Century Pictures is pleased to present Brooklyn Bust, a group exhibition featuring works by Joe Bradley, Nicole Eisenman, KAWS, and Denise Kupferschmidt. The works on view are all unexpected takes on traditional representation of the upper human figure. The ubiquity of the bust throughout art history has lent itself to a multitude of formal and stylistic depictions of gods, prominent contemporary figures, political and military leaders, and on. The telling of a culture was often through the bust. Revealing ideals, aesthetic and moral principles, a bust conveyed the story of what a culture strived for, and also what technologies were available, what materials were vetted, what artists and artisans at the highest level could create to incite reverie.
While working in Brooklyn, Joe Bradley, Nicole Eisenman, KAWS, and Denise Kupferschmidt were perceptibly influenced by a decided irreverence to rigid parameters of definition. Self-effacing humor, caustic wit, or a damning social critique is calibrated into these works. The word BUST itself takes on a myriad of interpretations in the vernacular of slang. Brooklyn Bust cheekily invokes the linguistic slippages that change according to the input/mutual interpretation of the viewer. The works here are liminal.
Joe Bradley’s monochromatic painting offers the most minimal cues to suggest an anthropomorphic rendering. An “intentional shoddiness,” emblematic of Bradley’s works from this series, communicates a general disappointment with the narrative of twentieth-century painting. Stretchers are store bought, and surfaces are less than pristine. The artist has described these works as expressively “pathetic” which is at odds with the heroic scale of the totemic visage. Rather than reducing subject to assert the painting’s objecthood, Bradley proposes a “bust” whose subject derives from the lexicon and semiotics of painting itself.
Bridging graffiti, pop art, and consumer culture, KAWS’ works convey an underlying wit, while confirming his agility as an artist. He has primarily looked to and appropriated pop-culture animations to form an artistic vocabulary for his paintings, drawings, and sculptures. KAWS’ cast of hybrid cartoon/human characters have generalized archetype names – Chum, Companion, Accomplice – to express the gamut of the human condition.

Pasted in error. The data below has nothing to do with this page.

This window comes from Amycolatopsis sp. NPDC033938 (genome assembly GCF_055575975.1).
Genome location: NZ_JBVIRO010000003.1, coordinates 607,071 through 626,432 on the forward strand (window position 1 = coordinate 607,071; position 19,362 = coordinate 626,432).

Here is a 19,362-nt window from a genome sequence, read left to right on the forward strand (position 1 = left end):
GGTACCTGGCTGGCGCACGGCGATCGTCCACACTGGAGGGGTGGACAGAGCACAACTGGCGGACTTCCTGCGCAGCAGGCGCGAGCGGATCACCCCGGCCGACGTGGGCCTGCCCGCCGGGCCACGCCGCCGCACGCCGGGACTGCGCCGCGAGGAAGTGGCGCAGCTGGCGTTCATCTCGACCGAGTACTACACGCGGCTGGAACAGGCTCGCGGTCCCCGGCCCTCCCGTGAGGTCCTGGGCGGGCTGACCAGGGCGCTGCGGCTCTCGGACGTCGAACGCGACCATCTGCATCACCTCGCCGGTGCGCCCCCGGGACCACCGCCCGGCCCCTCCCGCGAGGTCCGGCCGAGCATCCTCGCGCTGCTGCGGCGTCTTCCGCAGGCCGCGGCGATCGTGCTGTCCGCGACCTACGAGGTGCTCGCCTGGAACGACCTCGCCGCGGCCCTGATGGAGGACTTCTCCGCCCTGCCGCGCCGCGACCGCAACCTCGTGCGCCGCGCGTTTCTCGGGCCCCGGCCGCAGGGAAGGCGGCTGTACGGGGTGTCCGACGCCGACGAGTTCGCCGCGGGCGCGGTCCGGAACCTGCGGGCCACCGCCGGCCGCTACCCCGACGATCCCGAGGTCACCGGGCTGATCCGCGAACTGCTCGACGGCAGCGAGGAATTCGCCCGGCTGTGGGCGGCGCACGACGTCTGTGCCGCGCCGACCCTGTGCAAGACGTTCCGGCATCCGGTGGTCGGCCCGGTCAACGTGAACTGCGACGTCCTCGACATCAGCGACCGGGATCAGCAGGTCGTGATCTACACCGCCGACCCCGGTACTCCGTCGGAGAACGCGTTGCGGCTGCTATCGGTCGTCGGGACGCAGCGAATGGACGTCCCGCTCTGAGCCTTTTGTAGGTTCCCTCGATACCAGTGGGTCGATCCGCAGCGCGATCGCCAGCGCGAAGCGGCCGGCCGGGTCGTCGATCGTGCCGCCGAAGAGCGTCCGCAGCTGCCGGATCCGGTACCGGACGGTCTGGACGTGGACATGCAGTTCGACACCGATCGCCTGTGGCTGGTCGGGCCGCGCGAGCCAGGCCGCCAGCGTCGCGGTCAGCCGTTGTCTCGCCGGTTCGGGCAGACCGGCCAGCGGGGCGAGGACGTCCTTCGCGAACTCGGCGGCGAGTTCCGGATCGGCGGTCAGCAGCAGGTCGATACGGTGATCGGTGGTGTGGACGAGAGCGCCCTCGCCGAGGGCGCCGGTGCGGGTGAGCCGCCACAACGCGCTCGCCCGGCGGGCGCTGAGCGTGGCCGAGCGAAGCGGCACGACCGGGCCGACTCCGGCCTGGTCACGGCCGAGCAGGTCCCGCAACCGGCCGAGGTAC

Denise Kupferschmidt’s Keyhole Head echoes the shape of a keyhole, communicating a secretive space that lingers along the edges of figuration and abstraction, voyeurism and objectivity. Meanwhile Kupferschmidt’s Shoes (Pink) incite the language of advertising in a highly graphic style and a purposeful nod to Henri Matisse, touching on the everyday, from blatant consumerism, to fine art and back again.
Nicole Eisenman’s Sleeping Frat Guy presents a rough-hewn plaster bust that rests upon a pedestal, which acts as both framing device and support. Eisenman unveils the precariousness of masculinity by presenting vulnerability through the gestures of sleep. The figure, bulbous in form, upends its historical predecessors, refuting its archetype of power and exposing instead the fragility of normative gender constructs. The radical tenor of these sculptures, while whimsical, are steeped in political ramifications: the artist’s figurative fountain installation, featured this year in Skulptur Projekte Münster 2017, which prominently displayed a transgender figure, was defiled and spray painted with a swastika just days before the most recent historic German vote. Eisenman’s creation of a space in contemporary art for LGBTQ bodies and experiences unhinges gender binaries, affirming a new vision.